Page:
English [Hack The Vote 2016] [Forensics 300 – More suspicious traffic] Write up


We think our voting computers might be compromised! The Clinton campaign claims Trump is working with the Russians to rig the election. Our tech got a packet capture right before strange things started happening and isolated these packets. Our IDS didn’t flag anything, but take a look and see if you can find any hidden communications channels the Russians could use for command and control (C2). It would make the leaders of the free world look pretty bad if the Russians were the ones picking our president!


author’s irc nick: LtDan


This challenge was really funny. It wasn’t a chall like “oh-no-another-pcap-where-we-need-to-extract-some-file-and-that’s-all”. As you can see, some russians are trying to to steal something, and we need to know what.

As usual, the first thing to do with a pcap challenge is to open it with Wireshark and to check what king of traffic we can have. Easy to do with the Statistics menu

protocol hieracrchy
protocol hieracrchy

There is almost only raw UDP packets. DNS and ARP packets are really useless here, because :

  • DNS is actually some MDNS packets
  • ARP and MDNS can’t be forwarded by routers
  • The attackers are from Russia

So, we can clearly forget it (altough the fact that we checked them, just to be sure 🙂 )

Well, now, let’s begin the fun part : analysing the raw UDP !

The request
The request
And the response
And the response

Every request and response are the same, so once we checked one, we checked them all. What can we see here:

  • The source is and source port is 62056
  • The destination is (which is NOT a russion IP, but nevermind 🙂 ) and destination port is 23284
  • The checksum is correct.
  • The request data is the base64 of “nottheflag” and response is the base64 of “ACK”
  • What you can’t se here (in order not to have huge screenshot) is that IP headers are correct (TOS, size, etc)

So everything in these packets is good, there is no hidden message in the structures.

The question is : “WHERE IS THE FLAG?!”.

Well, rapidly, we saw that there are actually two (and half) kind of messages:

  • Some times we have three requests followed by three answers (req/req/req/ans/ans/ans)
  • Some times we have six requests followed by six answers (req/req/req/req/req/ans/ans/ans/ans/ans/ans)
  • And only a few times, we have five requests followed by five answers (req/req/req/req/ans/ans/ans/ans/ans) or one requests followed by one answer (req/ans)

We tried multiple things with that, like transform it to binay (req = 0, ans = 1 or the contrary for example), but nothing worked.

After some time (and some beers fruit juice), we ran out of idea… until we saw a really really strange thing!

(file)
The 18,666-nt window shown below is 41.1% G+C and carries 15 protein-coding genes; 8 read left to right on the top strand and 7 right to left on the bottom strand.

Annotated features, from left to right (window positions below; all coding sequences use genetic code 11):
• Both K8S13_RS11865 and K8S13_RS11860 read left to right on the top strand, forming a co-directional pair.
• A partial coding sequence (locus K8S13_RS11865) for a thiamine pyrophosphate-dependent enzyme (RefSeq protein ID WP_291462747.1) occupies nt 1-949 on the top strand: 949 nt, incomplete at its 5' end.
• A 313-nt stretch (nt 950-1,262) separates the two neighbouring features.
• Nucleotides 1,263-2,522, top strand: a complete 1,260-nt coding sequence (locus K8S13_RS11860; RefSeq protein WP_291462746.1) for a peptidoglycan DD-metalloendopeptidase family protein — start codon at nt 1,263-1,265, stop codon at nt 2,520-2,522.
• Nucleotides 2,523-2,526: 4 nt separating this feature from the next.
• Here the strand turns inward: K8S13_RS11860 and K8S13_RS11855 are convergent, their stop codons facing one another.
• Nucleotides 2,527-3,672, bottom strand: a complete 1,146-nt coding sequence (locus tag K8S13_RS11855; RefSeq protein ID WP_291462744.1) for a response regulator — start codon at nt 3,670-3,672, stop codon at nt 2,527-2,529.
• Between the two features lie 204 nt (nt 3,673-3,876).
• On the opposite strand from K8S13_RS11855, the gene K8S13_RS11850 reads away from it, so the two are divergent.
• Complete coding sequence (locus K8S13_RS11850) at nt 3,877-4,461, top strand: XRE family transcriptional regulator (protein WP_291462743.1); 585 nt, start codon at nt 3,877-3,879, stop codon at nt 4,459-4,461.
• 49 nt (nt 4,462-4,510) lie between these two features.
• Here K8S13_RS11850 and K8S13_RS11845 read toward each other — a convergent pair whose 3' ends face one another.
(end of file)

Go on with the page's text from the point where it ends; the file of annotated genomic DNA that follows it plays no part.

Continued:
Timestamp for fun
Timestamp for fun
and profit
and profit

Did you see that? The timestamps are really weird aren’t it? In network communication, packets are supposed to be transmitted fastly, one after an another. But if you look closely at the first picture, you can see that packets #1 to #6 are sent at (about) 0 second. We have a 0.5 second delay, and then, packet #7 to #12 are send at 0.5 second. It’s actually everything but not a normal situation in networking (otherwise, you have some serious networking issues in your lan!)

Let’s now check the second picture: packets #25 to #30 are sent at 1.5sec, and there is a huge gap of 1.5sec before packet #31 is sent. Too weird to be normal.

And if… And if these gaps are related to the kind of sent and received messages? Like you know… MORSE CODE!

The (simple) idea is as follow:

  • 3*req/3*ans is considered as a dot
  • 6*req/6*ans is considered as an hyphen
  • 5*req/5*ans and 1*req/1*ans are considered as… bugs?
  • the 0.5 second delay is a dot/hyphen delimiter
  • the 1.5 second delay is a character delimiter

We began to decode it manually, just to be sure, and we saw the letters “FLA”. Like in “FLAG”!

Scripting some pcap parser was a bit too long and annoying, even if you know the power of Wireshark 🙂
Just go to the statistic menu to show the IO Graph!
After setting some values (Tick Interval to 0.1 sec and the pixel per tick to 1), we saw a very cool graph:

The best pcap graph ever!
The best pcap graph ever!


We then transcripted the short picks to dots and long picks to hyphens, translated from morse to ascii, and…

Flag was flag{h4ck7h3pl4n37}


Oh, and the 5*req/5*ans and 1*req/1*ans were actually bugs 🙂

5 thoughts on “[Hack The Vote 2016] [Forensics 300 – More suspicious traffic] Write up”

  1. Hello LtDan,

    Thanks for you answer, it’s always nice to have some author reviews!

    If you wan’t to make other pcap challs, please don’t hesitate, fun networking challenges are so uncommon 🙂


    The lsd

  2. The 5*req/5*ans and 1*req/1*ans were not bugs. There’s some mdns and arp packet, wireshark calculate all. You need add filter such as “!(mdns) && !(arp)”.

  3. tshark -nr TH-CTP-Quiz09.pcapng -q -z io,stat,0.3 | grep “>” | cut -d”|” -f3 | sed ‘s/12/-/g’ -| sed ‘s/6/./g’ – | tr -d ” \n” | sed ‘s/00/ /g’ | sed ‘s/0//g’| sed ‘s/8/./g’ | sed ‘s/ / /g’| sed ‘s/1//g’| sed ‘s/2//g’

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